Sublime with Rome Rebuilt, Not in a Daze

The Washington Times (Washington, DC), July 12, 2011 | Go to article overview

Sublime with Rome Rebuilt, Not in a Daze


Byline: Andrew Leahey, THE WASHINGTON TIMES

Yours Truly

Sublime

Fueled By Ramen

Seattle may have gotten all the love, but it wasn't the only epicenter of music culture in the early '90s. Southern California, with its beaches and perpetually sunny weather, also churned out its own share of artists, from hip-hop heavyweights like Snoop Dogg to ska revivalists such as No Doubt and Sublime.

Seattle's steady flow of grunge bands certainly dominated the radio airwaves, but their songs were almost unanimously gloomy, which helped California groups appeal to anyone looking for a little more sunshine in their lives.

While No Doubt enjoyed a long career, Sublime's time in the spotlight was brief. Shortly after finishing his band's major-label debut, frontman Bradley Nowell died of a heroin overdose. Sublime was effectively over, but the album was released anyway, becoming a blockbuster hit in the process. More than 5 million people purchased it in America

alone, showing their support for a band that had all but ceased to exist.

Fifteen years later, Sublime is back with a new singer and a modified name, Sublime with Rome. Rome is Mr. Nowell's 23-year-old replacement, a North California native with a reggae-influenced guitar technique and punky, soulful voice that closely resembles his predecessor. That's surely why he got the job, and it's both the best and worst part about Yours Truly, the band's new release.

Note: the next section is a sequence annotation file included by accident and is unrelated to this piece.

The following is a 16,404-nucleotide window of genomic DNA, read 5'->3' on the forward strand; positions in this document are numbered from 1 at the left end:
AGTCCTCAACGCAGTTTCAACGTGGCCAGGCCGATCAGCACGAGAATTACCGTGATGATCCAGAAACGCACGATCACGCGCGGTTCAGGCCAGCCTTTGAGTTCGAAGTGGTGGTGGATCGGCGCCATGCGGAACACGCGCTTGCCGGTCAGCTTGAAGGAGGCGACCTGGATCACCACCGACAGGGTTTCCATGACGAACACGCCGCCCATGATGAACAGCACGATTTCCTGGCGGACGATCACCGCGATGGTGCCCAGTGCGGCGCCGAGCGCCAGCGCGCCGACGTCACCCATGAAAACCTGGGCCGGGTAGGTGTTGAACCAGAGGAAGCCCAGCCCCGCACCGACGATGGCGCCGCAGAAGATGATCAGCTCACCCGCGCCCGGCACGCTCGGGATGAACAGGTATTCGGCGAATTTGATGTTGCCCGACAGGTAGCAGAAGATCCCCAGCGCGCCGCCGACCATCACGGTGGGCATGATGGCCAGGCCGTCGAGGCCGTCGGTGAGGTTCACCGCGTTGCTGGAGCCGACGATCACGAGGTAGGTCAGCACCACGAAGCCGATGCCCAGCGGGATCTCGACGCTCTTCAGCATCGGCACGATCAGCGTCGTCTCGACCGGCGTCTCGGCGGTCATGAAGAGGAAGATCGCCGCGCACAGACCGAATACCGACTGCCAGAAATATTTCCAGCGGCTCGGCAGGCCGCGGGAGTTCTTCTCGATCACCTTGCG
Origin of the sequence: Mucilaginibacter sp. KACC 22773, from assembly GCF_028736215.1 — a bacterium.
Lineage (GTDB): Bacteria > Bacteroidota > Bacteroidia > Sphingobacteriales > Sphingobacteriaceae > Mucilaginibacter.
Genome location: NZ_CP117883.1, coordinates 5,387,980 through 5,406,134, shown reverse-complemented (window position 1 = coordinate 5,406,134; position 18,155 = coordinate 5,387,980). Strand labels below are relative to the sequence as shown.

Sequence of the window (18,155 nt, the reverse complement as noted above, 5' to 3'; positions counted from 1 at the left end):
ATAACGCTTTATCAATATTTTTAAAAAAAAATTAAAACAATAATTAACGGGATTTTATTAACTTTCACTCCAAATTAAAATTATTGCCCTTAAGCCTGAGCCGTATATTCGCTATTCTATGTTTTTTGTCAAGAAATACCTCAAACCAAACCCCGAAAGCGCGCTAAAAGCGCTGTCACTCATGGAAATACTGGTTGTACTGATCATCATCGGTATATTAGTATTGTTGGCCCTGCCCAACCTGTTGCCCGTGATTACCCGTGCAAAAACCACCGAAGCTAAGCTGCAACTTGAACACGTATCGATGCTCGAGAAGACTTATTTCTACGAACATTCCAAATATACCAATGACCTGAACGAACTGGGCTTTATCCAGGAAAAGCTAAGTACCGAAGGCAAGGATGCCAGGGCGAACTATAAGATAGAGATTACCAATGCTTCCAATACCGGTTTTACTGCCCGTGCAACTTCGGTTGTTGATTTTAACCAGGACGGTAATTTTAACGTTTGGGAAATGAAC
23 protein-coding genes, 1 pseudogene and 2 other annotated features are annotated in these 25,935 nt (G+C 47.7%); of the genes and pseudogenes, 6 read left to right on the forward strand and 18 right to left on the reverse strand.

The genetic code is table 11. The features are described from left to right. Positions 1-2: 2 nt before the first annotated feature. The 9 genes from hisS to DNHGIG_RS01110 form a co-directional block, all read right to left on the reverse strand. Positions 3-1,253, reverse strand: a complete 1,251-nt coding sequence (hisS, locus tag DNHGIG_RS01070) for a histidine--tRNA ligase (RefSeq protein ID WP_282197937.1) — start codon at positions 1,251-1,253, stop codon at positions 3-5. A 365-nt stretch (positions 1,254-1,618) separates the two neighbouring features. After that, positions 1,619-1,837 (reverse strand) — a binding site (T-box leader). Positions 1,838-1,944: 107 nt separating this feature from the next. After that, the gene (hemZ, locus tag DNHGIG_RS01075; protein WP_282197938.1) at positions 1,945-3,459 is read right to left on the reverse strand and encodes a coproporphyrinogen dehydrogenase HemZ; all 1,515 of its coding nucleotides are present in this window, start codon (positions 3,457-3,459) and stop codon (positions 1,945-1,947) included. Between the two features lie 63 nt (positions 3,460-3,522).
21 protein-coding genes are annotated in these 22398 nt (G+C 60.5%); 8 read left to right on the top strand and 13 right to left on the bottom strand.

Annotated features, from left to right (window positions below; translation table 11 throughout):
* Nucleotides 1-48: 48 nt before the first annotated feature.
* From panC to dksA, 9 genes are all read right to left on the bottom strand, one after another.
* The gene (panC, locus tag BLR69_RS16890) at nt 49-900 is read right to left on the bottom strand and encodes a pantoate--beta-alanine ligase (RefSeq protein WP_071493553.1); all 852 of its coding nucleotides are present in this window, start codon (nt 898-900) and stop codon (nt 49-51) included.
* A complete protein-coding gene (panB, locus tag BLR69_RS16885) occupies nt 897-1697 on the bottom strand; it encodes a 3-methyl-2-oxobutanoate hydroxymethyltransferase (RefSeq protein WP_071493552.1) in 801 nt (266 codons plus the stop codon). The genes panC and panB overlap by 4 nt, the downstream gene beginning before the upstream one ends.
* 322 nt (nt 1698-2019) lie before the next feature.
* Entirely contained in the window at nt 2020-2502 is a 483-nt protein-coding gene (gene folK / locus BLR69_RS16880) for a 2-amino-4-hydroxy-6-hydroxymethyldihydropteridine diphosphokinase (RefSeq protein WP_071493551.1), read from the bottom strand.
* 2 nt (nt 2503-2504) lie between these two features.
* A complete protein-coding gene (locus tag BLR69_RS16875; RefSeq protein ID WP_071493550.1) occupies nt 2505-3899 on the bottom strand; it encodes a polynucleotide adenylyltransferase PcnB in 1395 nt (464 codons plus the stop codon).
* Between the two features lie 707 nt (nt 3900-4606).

To put it bluntly, Sublime with Rome is essentially a carbon copy of Sublime with Mr. Nowell, updated with slightly more studio gloss and fewer references to illegal substances. Drugs were Mr. Nowell's muse, not to mention his downfall, and Rome wisely steers clear of the pitfalls that brought an untimely end to the group's original incarnation.

There's a stronger emphasis on laid-back reggae this time around, a style of music that better suits the musicians' ages (Rome may be 23, but Eric Wilson and Bud Gaugh are both in their early 40s) than the punk songs that peppered Sublime's early releases.

Rome may be doing a modified impression of Mr. Nowell, but he still sounds like the focal point of the group, not a grafted-on addition. Those who want every version of Sublime to sound like the first version of Sublime will be the album's biggest fans, since it's as capable an album as anything the group ever released. …

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